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I've not encountered the terms TDLS and STA before, Im only two weeks into discovering and learning about this entire field of routers,wifi radios, linux and openwrt with its assocaited hardware, so this a great launching point for me to do wider research and learning to broaden my understanding, thanks @brada4

There should be no problem feeding 4k @ 120Hz taking 15...20 Mbps

A lot of PCVR users tend to push much higher bitrates than that anything from 200-900mbps at higher than 4k render rsesolutions.

Re: the wifi 6E radio, while lurking I read a few posts here discussing deployment of the asiarf aw7916 module and am considering to pair that for 6Ghz capability with either the x86-64 platform or some filogic 830 (potentially BPI R3 as already contains 2x2.5G SFP and 1x mini pcie for add in module)

You mention that any filogic cpu will forawrd 2.5Gbps without wed offload. Where can I uncover more information like this please. I've discovered sites like techinfodepot and wikidevi to delve into the internal details of hardware but that only gets me so far.

Compared to filogic cpu's, I'm led to believe x86-64 is more performant in this context even against the beneficial inbuilt Mediatek hardware accelarations albeit at a considerably higer power draw?

My interst in the x86-64 platform over filogic is simply due to the easy modualrity of starting with an sffpc base with 2 pcie expansion slots for various classes of nics and ap's as my use case or need for experimenting grows.

dump wifi traffic shortly to confirm packets

That would be where I figure out how to use wireshark right?

I'm really appreciating your patience and knowledge, its helping me a iot

TDLS: it is an extension to AP - client ( called station or sta) architecture for those clients to communicate directly IN SAME CHANNEL.

It is just 3k @ 90Hz

Speeds: count 10x memory copy as simplified "forwarding" speed estimate.

Wireshark: more like aircrack-ng, but yes.

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That source of latency has already been eliminated as the PC has always been conected via ethernet (currently 1GbE as the AX58u does not have 2.5GbE ports and there is no other traffic on the network when I am using the Quest 3, this is a dedicated wifi router specifically for the Quest 3.

There is a wired access point from the AX58u which serves the lower floors but if I am upstairs using the Quest3 then there is no device which needs traffic to be routed through to that AP other than a printer. That lower floor AP operates on 2.4Ghz and a distant 5Ghz channel nowhere near the DFS channel used for the Quest3 on the AX58u.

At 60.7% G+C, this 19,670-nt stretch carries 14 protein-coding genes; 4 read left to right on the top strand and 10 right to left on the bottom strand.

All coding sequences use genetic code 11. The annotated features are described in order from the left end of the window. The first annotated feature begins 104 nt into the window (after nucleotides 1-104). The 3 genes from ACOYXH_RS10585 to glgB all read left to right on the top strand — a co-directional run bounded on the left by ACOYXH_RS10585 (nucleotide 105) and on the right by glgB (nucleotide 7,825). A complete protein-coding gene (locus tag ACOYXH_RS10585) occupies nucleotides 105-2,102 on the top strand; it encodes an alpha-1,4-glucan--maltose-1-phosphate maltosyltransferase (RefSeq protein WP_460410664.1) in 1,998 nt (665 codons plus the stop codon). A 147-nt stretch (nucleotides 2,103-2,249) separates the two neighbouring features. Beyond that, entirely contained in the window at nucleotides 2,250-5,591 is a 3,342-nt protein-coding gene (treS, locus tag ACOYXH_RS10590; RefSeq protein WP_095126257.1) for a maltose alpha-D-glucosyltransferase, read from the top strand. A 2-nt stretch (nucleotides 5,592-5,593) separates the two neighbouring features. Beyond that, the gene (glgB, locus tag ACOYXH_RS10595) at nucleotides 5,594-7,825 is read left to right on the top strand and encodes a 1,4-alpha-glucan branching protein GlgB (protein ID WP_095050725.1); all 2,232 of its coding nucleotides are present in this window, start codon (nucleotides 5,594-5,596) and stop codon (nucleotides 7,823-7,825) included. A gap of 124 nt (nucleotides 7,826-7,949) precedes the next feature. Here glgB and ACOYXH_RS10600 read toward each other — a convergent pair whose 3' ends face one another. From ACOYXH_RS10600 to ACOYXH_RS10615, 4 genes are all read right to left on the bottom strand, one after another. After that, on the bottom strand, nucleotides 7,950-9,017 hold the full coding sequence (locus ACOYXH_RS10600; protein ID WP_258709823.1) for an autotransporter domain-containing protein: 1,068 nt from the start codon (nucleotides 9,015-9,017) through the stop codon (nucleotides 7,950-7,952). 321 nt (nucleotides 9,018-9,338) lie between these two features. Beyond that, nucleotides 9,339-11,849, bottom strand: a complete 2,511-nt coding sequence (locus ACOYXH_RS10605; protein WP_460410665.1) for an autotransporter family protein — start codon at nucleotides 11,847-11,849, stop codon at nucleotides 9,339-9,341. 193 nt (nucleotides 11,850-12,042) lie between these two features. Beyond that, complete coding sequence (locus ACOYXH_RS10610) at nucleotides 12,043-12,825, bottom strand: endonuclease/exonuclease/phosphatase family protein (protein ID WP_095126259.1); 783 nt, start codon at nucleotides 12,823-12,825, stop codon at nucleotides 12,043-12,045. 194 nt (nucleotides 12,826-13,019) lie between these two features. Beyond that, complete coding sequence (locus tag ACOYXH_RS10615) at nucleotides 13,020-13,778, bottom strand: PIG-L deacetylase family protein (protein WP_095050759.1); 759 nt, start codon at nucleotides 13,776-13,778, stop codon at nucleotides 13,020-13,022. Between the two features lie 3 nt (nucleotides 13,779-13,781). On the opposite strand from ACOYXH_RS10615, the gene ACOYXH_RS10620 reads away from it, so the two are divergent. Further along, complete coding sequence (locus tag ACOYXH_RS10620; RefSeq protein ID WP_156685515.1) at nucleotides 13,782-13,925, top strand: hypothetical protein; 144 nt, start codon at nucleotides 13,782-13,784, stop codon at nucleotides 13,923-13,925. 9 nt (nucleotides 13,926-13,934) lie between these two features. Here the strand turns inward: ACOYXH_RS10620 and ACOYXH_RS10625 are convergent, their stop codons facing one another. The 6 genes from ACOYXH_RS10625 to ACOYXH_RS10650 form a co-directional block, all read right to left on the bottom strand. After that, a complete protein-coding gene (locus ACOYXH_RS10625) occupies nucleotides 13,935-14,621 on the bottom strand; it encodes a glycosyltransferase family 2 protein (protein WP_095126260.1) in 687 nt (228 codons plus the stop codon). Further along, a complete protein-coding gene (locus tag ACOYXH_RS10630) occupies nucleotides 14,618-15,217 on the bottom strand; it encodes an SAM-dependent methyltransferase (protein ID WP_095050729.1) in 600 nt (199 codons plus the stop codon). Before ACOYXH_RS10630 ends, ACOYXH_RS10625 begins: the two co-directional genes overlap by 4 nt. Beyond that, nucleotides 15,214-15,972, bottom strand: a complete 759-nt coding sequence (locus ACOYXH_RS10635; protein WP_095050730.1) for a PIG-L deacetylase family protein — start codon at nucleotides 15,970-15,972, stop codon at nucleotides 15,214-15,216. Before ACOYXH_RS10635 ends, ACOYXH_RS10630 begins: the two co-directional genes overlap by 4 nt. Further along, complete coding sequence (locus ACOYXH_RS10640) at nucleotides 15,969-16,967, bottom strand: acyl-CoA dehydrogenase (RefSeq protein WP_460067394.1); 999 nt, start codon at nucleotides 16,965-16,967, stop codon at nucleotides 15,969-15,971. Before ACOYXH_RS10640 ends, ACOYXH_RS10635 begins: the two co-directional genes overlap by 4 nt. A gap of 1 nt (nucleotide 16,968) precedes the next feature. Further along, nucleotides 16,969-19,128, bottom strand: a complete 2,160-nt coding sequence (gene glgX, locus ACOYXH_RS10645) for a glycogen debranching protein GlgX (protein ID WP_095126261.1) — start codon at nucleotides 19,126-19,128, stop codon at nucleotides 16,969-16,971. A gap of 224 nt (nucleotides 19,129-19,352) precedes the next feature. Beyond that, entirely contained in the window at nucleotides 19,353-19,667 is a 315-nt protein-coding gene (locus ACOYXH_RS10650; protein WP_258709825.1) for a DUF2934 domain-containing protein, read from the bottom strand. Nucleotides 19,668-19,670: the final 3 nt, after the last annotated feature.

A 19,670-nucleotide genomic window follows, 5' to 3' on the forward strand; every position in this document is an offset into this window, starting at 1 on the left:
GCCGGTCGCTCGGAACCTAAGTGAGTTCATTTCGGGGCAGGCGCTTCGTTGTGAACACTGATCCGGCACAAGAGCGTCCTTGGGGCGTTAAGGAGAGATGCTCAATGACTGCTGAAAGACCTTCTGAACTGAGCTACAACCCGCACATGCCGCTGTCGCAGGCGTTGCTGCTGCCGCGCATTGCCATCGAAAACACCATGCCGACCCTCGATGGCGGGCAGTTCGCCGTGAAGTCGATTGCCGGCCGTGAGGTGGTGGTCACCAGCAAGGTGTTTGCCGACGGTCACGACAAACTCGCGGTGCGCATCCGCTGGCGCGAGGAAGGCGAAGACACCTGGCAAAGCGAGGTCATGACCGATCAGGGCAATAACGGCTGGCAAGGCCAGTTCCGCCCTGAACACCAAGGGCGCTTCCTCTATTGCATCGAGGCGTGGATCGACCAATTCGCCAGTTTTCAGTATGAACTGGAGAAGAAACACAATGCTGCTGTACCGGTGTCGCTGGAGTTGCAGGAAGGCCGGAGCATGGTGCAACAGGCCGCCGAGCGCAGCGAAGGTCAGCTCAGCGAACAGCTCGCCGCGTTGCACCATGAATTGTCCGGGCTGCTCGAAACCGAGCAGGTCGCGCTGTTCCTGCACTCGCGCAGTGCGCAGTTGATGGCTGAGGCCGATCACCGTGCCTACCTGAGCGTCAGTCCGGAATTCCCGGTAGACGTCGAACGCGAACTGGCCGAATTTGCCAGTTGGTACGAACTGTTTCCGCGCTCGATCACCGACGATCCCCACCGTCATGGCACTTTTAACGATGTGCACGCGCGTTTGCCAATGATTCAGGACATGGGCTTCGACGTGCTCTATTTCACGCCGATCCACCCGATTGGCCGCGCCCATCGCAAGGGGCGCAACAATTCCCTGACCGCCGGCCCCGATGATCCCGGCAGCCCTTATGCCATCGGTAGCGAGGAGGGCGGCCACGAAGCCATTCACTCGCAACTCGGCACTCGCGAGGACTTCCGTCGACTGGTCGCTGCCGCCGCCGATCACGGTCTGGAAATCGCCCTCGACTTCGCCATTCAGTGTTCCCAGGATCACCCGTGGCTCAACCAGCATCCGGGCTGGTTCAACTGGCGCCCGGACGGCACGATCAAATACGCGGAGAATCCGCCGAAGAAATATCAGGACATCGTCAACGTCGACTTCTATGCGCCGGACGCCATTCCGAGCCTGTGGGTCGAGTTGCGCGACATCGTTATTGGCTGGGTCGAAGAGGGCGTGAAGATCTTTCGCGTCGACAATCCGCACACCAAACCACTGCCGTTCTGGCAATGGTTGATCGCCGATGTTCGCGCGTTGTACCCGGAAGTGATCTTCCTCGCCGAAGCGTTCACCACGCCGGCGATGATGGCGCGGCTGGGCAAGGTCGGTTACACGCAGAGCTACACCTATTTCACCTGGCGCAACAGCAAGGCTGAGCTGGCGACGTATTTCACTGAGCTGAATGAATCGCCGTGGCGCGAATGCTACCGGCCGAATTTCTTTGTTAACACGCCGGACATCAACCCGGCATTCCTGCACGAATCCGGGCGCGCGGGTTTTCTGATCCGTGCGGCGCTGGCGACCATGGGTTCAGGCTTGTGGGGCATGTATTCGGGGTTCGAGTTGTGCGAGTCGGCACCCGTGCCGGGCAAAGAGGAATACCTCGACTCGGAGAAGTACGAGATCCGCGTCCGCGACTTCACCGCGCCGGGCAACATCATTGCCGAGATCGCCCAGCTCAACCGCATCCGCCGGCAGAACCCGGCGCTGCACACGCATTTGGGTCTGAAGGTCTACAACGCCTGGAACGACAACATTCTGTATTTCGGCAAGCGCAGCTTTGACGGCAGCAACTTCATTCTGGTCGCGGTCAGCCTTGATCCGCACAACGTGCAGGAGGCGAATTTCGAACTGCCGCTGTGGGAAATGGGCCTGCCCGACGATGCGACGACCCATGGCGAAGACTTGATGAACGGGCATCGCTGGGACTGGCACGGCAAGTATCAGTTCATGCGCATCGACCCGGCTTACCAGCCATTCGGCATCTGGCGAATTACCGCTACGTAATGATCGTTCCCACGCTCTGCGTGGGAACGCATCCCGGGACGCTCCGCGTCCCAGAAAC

Which is why I previously asked how could QoS/SQM provide any further imporvement if there are no other packets on the network to give priority over. (brada4 has answered that with - "Likely occulus uses TDLS, ie STA-STA interconnection outside AP(cf chromecast) , and the AP QoS or its trivial version of priority plays no role whatsoever here.")

I've eliminated external factors as cause of the microstutter as much as possible and from the varius other testing have possibly identified the underlying network hardware/drivers/frmware as the weak point hence the question regarding different platforms with openwrt.

There is no guarantee 400Mbps encoder on your PC keeps stream rate that at no point exceeds receiver 400Mbps leading to decoder in headset legitimately stutter. Nothing to do whether it is wifi or cable connected, decoder will choke even at minimal bitrate fluctuations.

To try and eliminate if decoder is choking or not, instead of streaming over network at 500mbps bitrate I tested streaming via USBC cable to headest and at 720mbps bitrare it is consistently better and microstutter free.

Would that not be indicative that the issue was not in the decoder, if it can perform well at even higher bitrates when not using the network to transport the video stream?

No relation with cable, your wifi bandwidth is more than sufficient, set your stream to defaults so that devices work within specs.

Thank you so much for affirming my suspicions.
As much as I try to learn and think I know something, I am sensible enough to accept that I dont know enough and that there can always be other factors which have a greater impact than I realise. Which is why I'm always happy to defer to those who have more experince and knowledge.

I only just realised (in basic terms) what switches really do in terms of forwarding packets via MAC address. Previously I'd only ever casually thought of them as hubs without any packet handling ability, so have ordered myself a multigig switch (RTL8373) with alleged backplane throughput 60Gbps and packet forwarding rate 45Mpps. But I suspect there is a reason it was so cheap compared to more recognised branded switches. If anything it has to be somewhat of an improvement over the much older Broadcom BC6750 in my current Asus AX58u all in one device.

Thanks for all the pointers. I'm planning to spend today faffing about with openwrt on a modified dual rj45 laptop just to get familiarised before I get my ISP switched over and order the x86-64 box for openwrt (and nextcloud) duties

id recommend running wireshark while streaming to eg drops and retransmits due to giggles not having buffer for fast tcp.